Feminists always speak out of the both sides of their mouth, first they claim that women in the OT times had no rights and were not much better than slaves but then turn around and say that they all had careers and stuff. I guess it's convenient to claim that something is both black and white at the same time.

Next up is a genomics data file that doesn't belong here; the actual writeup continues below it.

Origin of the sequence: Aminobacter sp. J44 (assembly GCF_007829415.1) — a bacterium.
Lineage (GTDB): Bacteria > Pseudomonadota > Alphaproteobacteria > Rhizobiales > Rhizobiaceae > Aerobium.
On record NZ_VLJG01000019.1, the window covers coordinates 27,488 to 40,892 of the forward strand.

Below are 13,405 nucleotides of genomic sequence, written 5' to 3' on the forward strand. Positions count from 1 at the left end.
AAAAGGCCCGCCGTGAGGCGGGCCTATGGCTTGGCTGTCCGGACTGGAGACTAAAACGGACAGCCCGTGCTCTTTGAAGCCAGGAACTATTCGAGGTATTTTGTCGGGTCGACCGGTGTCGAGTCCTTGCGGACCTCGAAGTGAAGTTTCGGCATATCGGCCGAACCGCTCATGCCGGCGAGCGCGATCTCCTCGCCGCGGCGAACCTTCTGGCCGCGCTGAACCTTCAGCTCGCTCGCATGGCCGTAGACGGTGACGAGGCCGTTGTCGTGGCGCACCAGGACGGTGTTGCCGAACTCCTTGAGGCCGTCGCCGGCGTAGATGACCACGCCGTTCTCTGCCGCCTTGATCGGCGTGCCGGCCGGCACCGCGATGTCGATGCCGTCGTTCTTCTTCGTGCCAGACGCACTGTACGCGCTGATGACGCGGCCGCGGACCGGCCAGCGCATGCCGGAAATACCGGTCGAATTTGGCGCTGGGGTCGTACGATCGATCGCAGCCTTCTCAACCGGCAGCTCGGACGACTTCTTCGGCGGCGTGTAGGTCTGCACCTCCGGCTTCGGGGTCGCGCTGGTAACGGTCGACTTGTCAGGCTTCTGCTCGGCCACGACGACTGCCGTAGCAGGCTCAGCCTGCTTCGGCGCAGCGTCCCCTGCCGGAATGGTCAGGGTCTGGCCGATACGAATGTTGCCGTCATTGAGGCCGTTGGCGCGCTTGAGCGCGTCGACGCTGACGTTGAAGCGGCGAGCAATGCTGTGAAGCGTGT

5. Sorry for the double comment, I didn't notice. In our country there still exists a patriarchal left-over in families meaning that women take care of the household but men don't seem to understand patriarchy correctly. It is not feminine obedience that should keep them busy, but masculine efforts and care giving. But gender roles are quite messed up here, women in their 30s live a paradox, they want a patriarchal husband to offer them comfort and money, but they want to have feminist rights and take decisions without asking their husband's opinion. I know such a relative who earns twice her husband but feels frustrated because her husband doesn't earn more although they have enough money and she has enough freedom. It's a strange feeling that feminists live with, they are not content with feminism but they don't trust any form of patriarchy because they think it's humiliating and against women. How sad! We need fresh generations of true Christian value to set doable examples and secure paths to walk. we should turn back to the first centuries of Christianity and see ho families lived, how men and women were like. All what we were taught in school was that 2000 years ago women had no acces to education and that they were condemned to giving birth and cooking. Why don't we trust the Apostles who lived with Christ and learned from Him what is good? We should make deep roots in those times, because nowadays we cannot understand God's will just looking at what others do, everything is altered and modified according to a despicable form of society, a world made by man, a man-centered world. We should live in a world governed by God-shaped values.